Blog Post

IEA: Energy Innovation Needs More Public Support

Stay on Top of Emerging Technology Trends

Get updates impacting your industry from our GigaOm Research Community
Join the Community!

Global investments in renewable energy have risen dramatically over the last decade, but governments need to step up support for clean energy innovation. That’s one of the findings in a report out on Wednesday from the International Energy Agency.

The IEA’s Clean Energy Progress Report, released ahead of an international meeting of government energy leaders this week in Abu Dhabi, notes that countries have spent $17 billion on renewable energy and energy efficiency research during the last 10 years — less than a third of the $56 billion directed to nuclear energy research. As much as $22 billion has gone toward fossil fuel research during the same period.

A marked shift occurred in 2009, when governments recognized “that clean energy is a driving force for economic recovery.” Public sector investments in energy research and development “rose to its highest level ever, eclipsing the previous high achieved during the oil crisis of the 1970s.” But as stimulus programs petered out, spending levels for 2010 fell to close to 2008 levels.

If countries are going to meet clean energy and carbon reduction targets (not to mention the larger goals of sustainable and affordable energy) they will need to adopt a longer view, says IEA. “Higher spending levels must be sustained over the long term and spending priorities need to shift,” the agency writes, away from nuclear and fossil fuels, and toward renewables and efficiency. Fossil fuels in 2009 received $312 billion in consumption subsidies, compared to $57 billion for renewable energy. Clean energy ministers, according to IEA, should provide incentives for private sector investments in energy projects, using tax credits, “innovative public/private partnerships,” and “market-creating mechanisms.”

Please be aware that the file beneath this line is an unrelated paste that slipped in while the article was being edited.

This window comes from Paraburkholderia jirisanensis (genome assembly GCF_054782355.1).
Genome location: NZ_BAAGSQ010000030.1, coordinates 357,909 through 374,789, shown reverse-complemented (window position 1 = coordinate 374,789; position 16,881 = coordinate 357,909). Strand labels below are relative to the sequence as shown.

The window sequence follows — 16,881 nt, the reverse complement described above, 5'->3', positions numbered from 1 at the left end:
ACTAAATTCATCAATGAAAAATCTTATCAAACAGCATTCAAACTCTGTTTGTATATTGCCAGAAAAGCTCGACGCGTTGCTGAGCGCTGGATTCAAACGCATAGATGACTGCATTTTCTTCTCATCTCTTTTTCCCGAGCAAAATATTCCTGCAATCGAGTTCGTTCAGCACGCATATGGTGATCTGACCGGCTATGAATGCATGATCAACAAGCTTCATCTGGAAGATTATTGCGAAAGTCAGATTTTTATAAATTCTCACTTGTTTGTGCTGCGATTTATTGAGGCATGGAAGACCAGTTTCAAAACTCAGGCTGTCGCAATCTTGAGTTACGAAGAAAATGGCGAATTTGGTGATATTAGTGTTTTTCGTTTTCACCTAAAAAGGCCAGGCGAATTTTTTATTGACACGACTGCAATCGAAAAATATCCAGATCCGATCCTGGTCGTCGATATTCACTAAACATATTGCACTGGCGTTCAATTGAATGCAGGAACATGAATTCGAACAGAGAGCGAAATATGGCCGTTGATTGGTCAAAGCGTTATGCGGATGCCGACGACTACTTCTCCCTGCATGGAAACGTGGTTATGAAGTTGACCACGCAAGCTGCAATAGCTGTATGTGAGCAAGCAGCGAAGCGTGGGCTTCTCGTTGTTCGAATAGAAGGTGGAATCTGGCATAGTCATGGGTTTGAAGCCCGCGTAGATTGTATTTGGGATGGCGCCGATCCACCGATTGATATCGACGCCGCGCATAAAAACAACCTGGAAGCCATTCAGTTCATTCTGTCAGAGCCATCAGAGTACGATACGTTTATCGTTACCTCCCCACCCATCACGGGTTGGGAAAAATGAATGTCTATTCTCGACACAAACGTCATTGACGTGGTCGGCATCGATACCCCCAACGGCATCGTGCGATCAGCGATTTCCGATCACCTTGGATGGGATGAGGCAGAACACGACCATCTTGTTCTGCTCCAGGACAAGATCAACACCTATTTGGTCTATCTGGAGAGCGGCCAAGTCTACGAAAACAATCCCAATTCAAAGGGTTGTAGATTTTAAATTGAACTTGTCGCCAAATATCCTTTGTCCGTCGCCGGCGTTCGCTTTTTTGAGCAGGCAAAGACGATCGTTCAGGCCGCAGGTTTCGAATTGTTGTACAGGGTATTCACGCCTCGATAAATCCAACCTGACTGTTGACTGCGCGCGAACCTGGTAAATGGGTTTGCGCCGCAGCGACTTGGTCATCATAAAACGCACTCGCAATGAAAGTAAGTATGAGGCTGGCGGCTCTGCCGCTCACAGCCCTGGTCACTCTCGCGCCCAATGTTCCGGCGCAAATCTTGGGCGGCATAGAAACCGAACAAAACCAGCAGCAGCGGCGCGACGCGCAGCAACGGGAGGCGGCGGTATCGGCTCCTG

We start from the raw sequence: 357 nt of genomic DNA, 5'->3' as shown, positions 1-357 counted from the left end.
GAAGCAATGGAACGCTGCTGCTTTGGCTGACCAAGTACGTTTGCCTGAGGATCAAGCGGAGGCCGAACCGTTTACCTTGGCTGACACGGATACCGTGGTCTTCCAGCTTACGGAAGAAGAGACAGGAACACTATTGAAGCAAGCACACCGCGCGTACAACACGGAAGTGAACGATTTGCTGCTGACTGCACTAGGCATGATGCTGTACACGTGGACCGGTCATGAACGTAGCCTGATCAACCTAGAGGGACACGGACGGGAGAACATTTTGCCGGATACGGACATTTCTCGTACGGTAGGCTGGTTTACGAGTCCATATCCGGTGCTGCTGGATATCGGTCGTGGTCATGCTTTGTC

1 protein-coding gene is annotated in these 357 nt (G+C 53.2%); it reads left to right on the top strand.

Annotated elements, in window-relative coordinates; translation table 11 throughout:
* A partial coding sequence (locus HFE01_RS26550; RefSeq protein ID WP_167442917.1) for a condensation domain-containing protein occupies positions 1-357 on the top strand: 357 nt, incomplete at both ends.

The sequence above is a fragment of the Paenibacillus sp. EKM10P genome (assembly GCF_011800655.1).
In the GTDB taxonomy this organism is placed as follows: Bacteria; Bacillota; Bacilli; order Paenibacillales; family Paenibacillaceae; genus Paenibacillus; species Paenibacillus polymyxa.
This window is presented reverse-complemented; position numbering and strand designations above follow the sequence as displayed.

IEA says fossil fuel subsidies ought to be “phased out,” and governments should establish a price for carbon emissions, which are two ideas that face significant obstacles in Washington. Today’s report comes on the heels of a 2012 budget proposal from House Republicans that promises to continue tax benefits for oil companies while cutting “government bureaucracies seeking to impose a job-destroying national energy tax,” as well as spending on “applied and commercial [energy] research or development projects best left to the private sector,” as Greenwire reports.

The IEA, meanwhile, emphasizes a need for cooperation between the public and private sectors, and for support that goes beyond tax breaks or grants. The agency urges governments to clear “non-economic barriers” for renewable energy research, development, demonstration and deployment, which can range from administrative burdens to the somewhat nebulous challenge of public acceptance and awareness. The agency also calls for governments to “facilitate the uptake of clean energy technologies into energy systems by supporting integration of technologies such as smart grids,” and to guarantee specific levels of support for different technologies that would decrease as they become more competitive.

The right combination of policies and could deliver nothing short of “a clean energy revolution,” says the IEA. For examples, the agency points to Denmark’s successful cultivation of biomass and wind since the 1980s, and to China’s leap to achieve three times the installed wind power capacity of India in just five years.

You can check out the full report here.